Do you ever feel like you're trying to make better choices about what you buy, but it's just so hard when options are limited? Have you ever gone grocery shopping, determined to buy some Fair Trade coffee, only to learn there was none to be had? If so, then you're not alone. In the U.S., many grocery stores still carry few or no Fair Trade items. But you can change that by asking your local supermarket to become a Fair Trade zone. The Fair Trade Your Supermarket Campaign is all about helping shoppers support Fair Trade in their communities. They have an awesome list of direct actions you can take, like writing a letter to the headquarters of your local store or Tweeting about Fair Trade availability in your area. But the coolest tool they have are their shelf cards, which are designed to be left at the grocery store. One card has a general message about supporting Fair Trade, to encourage the store to keep stocking Fair Trade items and other customers to buy them. The other says "A Fair Trade product belongs here," for shelves that should have Fair Trade products but don't.
One of the reasons I love these cards is that they give me (and other consumers) something to do other than just get frustrated that the third store I went to didn't have Fair Trade cocoa for the brownies I wanted to make. Instead of throwing a hissy fit, I can just leave a card, and tell the store they need to stock Fair Trade to please their customers. Similarly, when I'm pleasantly surprised (the corner store stocks Divine chocolate?!), I have an easy way of saying thanks. If you're curious what comes in Fair Trade versions these days, check out the list here.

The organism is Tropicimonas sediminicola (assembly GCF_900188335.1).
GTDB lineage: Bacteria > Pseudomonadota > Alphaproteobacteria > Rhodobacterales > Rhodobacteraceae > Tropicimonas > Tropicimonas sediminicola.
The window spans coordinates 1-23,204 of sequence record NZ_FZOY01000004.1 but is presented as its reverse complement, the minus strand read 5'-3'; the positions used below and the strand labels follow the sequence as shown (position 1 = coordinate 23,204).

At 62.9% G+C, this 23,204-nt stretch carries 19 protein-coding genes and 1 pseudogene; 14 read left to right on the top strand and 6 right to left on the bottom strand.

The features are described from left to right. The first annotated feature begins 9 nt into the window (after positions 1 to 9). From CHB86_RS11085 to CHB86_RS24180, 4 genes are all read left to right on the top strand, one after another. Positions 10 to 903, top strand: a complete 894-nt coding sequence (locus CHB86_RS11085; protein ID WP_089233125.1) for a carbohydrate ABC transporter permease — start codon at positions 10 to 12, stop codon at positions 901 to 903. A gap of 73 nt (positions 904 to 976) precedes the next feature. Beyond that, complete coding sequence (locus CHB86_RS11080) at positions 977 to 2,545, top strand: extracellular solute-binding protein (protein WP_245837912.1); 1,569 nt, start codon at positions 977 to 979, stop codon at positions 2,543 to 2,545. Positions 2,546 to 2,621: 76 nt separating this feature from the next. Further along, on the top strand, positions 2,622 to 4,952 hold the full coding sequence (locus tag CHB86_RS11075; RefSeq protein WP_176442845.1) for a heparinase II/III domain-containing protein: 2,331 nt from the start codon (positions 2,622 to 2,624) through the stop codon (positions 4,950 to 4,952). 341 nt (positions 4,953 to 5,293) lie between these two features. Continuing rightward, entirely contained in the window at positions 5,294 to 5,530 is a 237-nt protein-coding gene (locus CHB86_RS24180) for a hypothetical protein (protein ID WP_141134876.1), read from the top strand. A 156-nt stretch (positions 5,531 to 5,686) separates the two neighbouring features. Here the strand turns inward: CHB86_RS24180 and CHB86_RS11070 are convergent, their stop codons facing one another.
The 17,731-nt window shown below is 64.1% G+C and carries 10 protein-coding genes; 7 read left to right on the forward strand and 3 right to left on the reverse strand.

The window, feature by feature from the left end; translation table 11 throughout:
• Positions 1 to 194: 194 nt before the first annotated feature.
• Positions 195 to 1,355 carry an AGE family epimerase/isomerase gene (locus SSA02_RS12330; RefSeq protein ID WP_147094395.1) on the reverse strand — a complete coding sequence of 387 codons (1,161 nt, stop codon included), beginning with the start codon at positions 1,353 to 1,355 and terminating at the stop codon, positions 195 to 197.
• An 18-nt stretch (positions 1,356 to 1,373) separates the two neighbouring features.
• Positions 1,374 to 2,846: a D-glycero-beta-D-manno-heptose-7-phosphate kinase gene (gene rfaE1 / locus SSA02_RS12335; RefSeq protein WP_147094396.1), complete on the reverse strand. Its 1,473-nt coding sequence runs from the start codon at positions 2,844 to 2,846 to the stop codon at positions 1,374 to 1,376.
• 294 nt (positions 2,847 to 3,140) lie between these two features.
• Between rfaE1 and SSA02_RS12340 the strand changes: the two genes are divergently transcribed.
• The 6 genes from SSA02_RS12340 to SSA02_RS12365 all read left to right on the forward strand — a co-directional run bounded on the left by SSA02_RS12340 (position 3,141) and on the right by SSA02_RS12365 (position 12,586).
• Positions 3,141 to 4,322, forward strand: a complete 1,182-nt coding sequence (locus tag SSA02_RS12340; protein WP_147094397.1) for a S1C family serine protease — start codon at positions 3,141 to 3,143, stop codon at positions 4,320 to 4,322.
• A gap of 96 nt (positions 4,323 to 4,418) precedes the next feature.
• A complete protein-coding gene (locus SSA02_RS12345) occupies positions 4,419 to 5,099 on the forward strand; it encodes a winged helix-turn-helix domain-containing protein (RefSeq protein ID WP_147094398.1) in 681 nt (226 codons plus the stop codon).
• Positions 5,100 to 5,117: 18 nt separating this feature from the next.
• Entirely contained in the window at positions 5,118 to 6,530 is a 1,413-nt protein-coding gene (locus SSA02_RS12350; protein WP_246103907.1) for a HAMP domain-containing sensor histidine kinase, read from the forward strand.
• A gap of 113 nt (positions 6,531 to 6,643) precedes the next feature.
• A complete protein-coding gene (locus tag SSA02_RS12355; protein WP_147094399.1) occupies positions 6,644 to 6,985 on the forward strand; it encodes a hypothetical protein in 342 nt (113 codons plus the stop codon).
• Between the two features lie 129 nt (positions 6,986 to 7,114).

Fair Trade is all about creating a system of exchange that honors producers, communities, consumers, and the environment. Fair trade food means that farmers and producers get a fair price for their work, and that the company upholds strict environmental and labor rights standards. Fair Trade is not a guarantee of slavery-free, but it's an excellent tool to help reduce slavery in the production of our food. And some of the most common Fair Trade products — like coffee, sugar, and cocoa — are also some of the industries most rife with human trafficking and exploitation.
So the next time you got shopping, take along some shelf cards and the inspiration to ask the store manager to stock more Fair Trade products. You just might be what turns a run-of-the-mill grocery store into a weapon against modern-day slavery.